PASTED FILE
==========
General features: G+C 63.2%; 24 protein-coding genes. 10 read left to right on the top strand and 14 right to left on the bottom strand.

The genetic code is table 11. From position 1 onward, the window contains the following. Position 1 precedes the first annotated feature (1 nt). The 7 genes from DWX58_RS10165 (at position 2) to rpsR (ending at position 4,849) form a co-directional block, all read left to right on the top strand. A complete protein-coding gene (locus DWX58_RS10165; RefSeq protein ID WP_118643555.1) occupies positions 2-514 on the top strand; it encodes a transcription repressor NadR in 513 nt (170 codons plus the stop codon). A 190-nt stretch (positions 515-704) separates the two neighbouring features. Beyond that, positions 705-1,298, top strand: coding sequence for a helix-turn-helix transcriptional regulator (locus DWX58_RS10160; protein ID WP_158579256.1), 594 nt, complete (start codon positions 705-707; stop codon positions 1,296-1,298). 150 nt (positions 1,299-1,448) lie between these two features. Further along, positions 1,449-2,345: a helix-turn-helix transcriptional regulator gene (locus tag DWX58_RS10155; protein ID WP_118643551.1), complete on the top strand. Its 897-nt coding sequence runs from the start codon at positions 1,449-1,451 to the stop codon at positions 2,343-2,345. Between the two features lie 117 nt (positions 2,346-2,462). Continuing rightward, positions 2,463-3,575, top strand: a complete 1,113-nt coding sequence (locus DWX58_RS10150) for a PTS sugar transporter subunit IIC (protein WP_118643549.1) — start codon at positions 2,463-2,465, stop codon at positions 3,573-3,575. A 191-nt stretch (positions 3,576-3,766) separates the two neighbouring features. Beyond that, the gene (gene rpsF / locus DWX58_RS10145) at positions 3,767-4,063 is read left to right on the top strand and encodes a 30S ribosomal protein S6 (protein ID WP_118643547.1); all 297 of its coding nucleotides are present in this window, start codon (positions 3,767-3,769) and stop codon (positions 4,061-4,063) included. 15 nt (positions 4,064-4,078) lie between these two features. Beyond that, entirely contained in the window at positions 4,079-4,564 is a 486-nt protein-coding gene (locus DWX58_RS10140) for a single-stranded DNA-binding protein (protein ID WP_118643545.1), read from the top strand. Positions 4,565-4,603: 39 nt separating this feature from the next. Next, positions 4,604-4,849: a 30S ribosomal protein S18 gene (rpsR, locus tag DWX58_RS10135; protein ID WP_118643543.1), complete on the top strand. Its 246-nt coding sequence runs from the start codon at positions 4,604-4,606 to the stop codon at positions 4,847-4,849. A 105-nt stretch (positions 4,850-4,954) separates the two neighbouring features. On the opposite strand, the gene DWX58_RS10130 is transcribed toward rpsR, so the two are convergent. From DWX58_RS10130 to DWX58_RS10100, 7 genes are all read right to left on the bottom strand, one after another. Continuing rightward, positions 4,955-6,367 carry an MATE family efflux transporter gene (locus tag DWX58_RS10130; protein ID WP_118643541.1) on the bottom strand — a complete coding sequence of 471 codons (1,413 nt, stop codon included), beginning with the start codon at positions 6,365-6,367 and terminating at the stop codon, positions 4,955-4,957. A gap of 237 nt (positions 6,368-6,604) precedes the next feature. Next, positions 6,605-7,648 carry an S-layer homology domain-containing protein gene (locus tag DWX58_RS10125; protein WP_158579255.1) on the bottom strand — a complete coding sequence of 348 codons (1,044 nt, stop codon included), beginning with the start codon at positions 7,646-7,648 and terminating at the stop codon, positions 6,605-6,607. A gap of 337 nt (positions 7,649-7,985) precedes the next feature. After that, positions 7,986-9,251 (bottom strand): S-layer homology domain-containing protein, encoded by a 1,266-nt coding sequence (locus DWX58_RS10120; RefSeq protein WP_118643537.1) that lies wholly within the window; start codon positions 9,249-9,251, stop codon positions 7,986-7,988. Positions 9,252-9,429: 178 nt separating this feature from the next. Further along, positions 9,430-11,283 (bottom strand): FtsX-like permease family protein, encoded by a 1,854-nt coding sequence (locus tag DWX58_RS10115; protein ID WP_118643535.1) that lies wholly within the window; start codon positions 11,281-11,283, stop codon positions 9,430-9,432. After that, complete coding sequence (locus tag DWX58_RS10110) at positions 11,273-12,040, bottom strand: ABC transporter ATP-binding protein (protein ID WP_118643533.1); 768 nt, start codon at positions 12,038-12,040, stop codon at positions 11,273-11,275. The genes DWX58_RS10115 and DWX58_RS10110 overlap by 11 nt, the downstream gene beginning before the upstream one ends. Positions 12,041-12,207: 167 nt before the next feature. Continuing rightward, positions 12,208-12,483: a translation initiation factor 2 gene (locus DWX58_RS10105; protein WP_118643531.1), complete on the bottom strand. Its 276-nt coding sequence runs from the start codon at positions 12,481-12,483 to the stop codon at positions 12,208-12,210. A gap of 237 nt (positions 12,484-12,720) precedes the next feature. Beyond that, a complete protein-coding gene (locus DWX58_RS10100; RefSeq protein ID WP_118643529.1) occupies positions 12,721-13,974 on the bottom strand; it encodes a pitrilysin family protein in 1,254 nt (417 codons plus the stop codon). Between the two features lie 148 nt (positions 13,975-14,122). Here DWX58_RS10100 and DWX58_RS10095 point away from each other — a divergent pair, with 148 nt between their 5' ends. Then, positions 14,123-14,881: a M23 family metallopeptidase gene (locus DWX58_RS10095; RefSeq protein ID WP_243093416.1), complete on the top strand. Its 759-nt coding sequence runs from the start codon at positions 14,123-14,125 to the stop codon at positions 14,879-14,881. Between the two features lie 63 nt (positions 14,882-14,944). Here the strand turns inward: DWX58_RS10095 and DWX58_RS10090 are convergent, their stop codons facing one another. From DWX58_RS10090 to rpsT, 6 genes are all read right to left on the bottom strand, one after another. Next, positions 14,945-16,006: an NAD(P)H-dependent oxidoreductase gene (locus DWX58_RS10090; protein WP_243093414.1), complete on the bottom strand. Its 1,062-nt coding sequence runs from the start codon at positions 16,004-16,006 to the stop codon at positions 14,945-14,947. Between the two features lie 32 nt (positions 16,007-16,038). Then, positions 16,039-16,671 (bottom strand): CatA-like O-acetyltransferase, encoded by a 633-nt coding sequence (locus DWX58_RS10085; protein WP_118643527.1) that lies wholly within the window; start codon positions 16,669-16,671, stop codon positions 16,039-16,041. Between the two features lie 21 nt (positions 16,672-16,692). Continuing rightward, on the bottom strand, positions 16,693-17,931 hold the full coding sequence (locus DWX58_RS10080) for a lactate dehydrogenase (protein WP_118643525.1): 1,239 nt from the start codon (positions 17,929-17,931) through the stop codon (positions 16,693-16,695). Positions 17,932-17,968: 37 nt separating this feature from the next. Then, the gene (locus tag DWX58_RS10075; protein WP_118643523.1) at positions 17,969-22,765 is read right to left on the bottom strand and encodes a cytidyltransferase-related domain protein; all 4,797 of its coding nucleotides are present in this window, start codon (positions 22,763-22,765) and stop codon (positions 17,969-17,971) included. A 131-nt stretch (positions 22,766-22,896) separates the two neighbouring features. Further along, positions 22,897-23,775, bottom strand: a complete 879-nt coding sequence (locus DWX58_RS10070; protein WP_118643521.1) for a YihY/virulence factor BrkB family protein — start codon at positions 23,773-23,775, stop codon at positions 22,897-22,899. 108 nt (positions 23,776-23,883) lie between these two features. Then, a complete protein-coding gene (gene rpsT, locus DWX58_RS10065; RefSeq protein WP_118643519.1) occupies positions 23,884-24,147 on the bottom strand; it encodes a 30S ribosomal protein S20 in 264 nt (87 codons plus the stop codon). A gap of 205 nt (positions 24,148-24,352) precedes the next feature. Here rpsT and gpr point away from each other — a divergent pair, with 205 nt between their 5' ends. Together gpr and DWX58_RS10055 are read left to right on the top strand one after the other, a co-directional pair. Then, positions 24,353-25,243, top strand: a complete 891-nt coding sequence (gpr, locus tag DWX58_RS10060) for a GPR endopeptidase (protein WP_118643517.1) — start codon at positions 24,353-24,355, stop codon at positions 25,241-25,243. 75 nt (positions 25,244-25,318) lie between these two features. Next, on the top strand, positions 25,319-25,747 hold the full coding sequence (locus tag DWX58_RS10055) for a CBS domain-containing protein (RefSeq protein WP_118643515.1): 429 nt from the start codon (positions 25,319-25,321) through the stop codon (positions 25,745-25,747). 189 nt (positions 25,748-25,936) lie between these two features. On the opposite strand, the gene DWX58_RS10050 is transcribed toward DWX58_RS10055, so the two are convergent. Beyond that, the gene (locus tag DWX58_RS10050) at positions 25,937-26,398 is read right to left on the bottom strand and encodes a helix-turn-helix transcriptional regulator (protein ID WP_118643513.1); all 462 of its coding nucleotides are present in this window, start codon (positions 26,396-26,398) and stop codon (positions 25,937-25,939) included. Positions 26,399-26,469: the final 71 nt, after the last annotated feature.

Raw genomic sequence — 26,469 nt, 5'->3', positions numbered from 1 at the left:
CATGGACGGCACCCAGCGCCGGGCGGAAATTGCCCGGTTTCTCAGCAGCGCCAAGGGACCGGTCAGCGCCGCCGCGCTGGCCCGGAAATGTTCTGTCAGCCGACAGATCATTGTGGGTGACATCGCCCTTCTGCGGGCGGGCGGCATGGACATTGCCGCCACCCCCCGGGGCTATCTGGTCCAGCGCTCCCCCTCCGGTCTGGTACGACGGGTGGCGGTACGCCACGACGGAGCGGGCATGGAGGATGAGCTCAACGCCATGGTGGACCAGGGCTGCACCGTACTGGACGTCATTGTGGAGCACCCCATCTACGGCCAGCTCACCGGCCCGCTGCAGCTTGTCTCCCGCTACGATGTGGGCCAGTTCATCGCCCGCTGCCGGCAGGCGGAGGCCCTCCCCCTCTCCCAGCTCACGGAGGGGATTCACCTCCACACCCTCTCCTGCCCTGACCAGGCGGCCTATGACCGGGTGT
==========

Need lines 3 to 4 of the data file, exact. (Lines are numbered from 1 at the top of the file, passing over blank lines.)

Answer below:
Raw genomic sequence — 26,469 nt, 5'->3', positions numbered from 1 at the left:
CATGGACGGCACCCAGCGCCGGGCGGAAATTGCCCGGTTTCTCAGCAGCGCCAAGGGACCGGTCAGCGCCGCCGCGCTGGCCCGGAAATGTTCTGTCAGCCGACAGATCATTGTGGGTGACATCGCCCTTCTGCGGGCGGGCGGCATGGACATTGCCGCCACCCCCCGGGGCTATCTGGTCCAGCGCTCCCCCTCCGGTCTGGTACGACGGGTGGCGGTACGCCACGACGGAGCGGGCATGGAGGATGAGCTCAACGCCATGGTGGACCAGGGCTGCACCGTACTGGACGTCATTGTGGAGCACCCCATCTACGGCCAGCTCACCGGCCCGCTGCAGCTTGTCTCCCGCTACGATGTGGGCCAGTTCATCGCCCGCTGCCGGCAGGCGGAGGCCCTCCCCCTCTCCCAGCTCACGGAGGGGATTCACCTCCACACCCTCTCCTGCCCTGACCAGGCGGCCTATGACCGGGTGT